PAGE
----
22. ^ Oran, B., 2008. Turk Dis Politikasi, 13th ed. Istanbul:Iletisim Y., p.544-545
  23. ^ ibid, p.617
  24. ^ ibid, p.624-625
  25. ^ Soysal, I., 1990. The 1955 Baghdad Pact, Studies on Turkish Arab Relations, Annual, p. 43-115
  26. ^ Tripp, C., 2007. A history of Iraq, 3rd ed. London: Cambridge University Press, p.137
  27. ^ Oran, B., 2008. Turk Dis Politikasi, 13th ed. Istanbul: Iletisim Y., p.634
  28. ^ Zurcher, E.J., 1993. Modernlesen Turkiye'nin Tarihi, Istanbul:Iletisim, p.356-358
  29. ^ Oran, B., 2008. Turk Dis Politikasi, 13th ed. Istanbul:Iletisim Y., p.785-786
  30. ^ ibid, p.795
  31. ^ Uzgel I., 1992. GÜVENSİZLİK ÜÇGENİ: TÜRKİYE, SURİYE, IRAK VE SU SORUNU, MÜLKİYELİLER BİRLİĞİ DERGİSİ, 162, p.47-52
  32. ^ Turkey lets more water out of dams to Iraq: MP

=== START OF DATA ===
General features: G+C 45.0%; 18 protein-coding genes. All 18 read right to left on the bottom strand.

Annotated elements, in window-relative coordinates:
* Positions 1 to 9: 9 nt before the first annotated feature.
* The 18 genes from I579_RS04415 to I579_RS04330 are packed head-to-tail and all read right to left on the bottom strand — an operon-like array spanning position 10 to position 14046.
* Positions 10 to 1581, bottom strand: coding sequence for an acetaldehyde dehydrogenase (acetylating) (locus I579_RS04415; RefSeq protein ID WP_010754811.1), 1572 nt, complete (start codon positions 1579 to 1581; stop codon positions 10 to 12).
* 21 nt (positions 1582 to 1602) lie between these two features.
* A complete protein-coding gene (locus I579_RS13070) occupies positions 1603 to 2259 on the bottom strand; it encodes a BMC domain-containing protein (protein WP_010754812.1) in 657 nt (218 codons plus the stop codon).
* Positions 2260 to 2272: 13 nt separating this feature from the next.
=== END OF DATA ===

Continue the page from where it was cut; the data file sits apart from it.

33. ^ Turkey to up Euphrates flow to Iraq
  34. ^ Inanc, G., 2008. Turk Diplomasisinde Irak 1978–1997, Istanbul: Kultur Y., p.57-59
  35. ^ Tripp, C., 2007. A history of Iraq, 3rd ed. London:Cambridge University Press, p.246
  36. ^ ibid, p.248
  37. ^ "Chapter 6 - Terrorist Organizations". State.gov. Retrieved 2011-09-19. 
  38. ^ O Nikbay, Hancerli S., 2007. Understanding and Responding to the Terrorism Phenomenon, Amsterdam:IOS Press
  39. ^ Hale, W., 2000. Turkish Foreign Policy, London:Frank Cass, p.307
  40. ^ Ozdag, U., 2008. Turk Ordusunun Kuzey Irak Operasyonlari, Istanbul:Pegasus, p.47
  41. ^ ibid, p.328
  42. ^ Ozpek, B.B., 2008. TURKEY-NORTHERN IRAQ RELATIONS AFTER SOFA (Status of Force Agreement): A DIPLOMATIC DIMENSION, Ortadogu Analiz, s.3, p.3-4
  43. ^ ibid, p.4
  44. ^ Ozdag, U., 2008. Turk Ordusunun Kuzey Irak Operasyonlari, Istanbul:Pegasus, p.297-299
  45. ^ O'Leary B., McGarry, J., Salih, K., 2006. The Future of Kurdistan. Philadelphia: Pennsylvania Press, pp. 188–189.
  46. ^ "Jordan's Abdullah first Arab leader to visit Iraq - ABC News (Australian Broadcasting Corporation)". Abc.net.au. 2008-08-12. Retrieved 2011-09-19.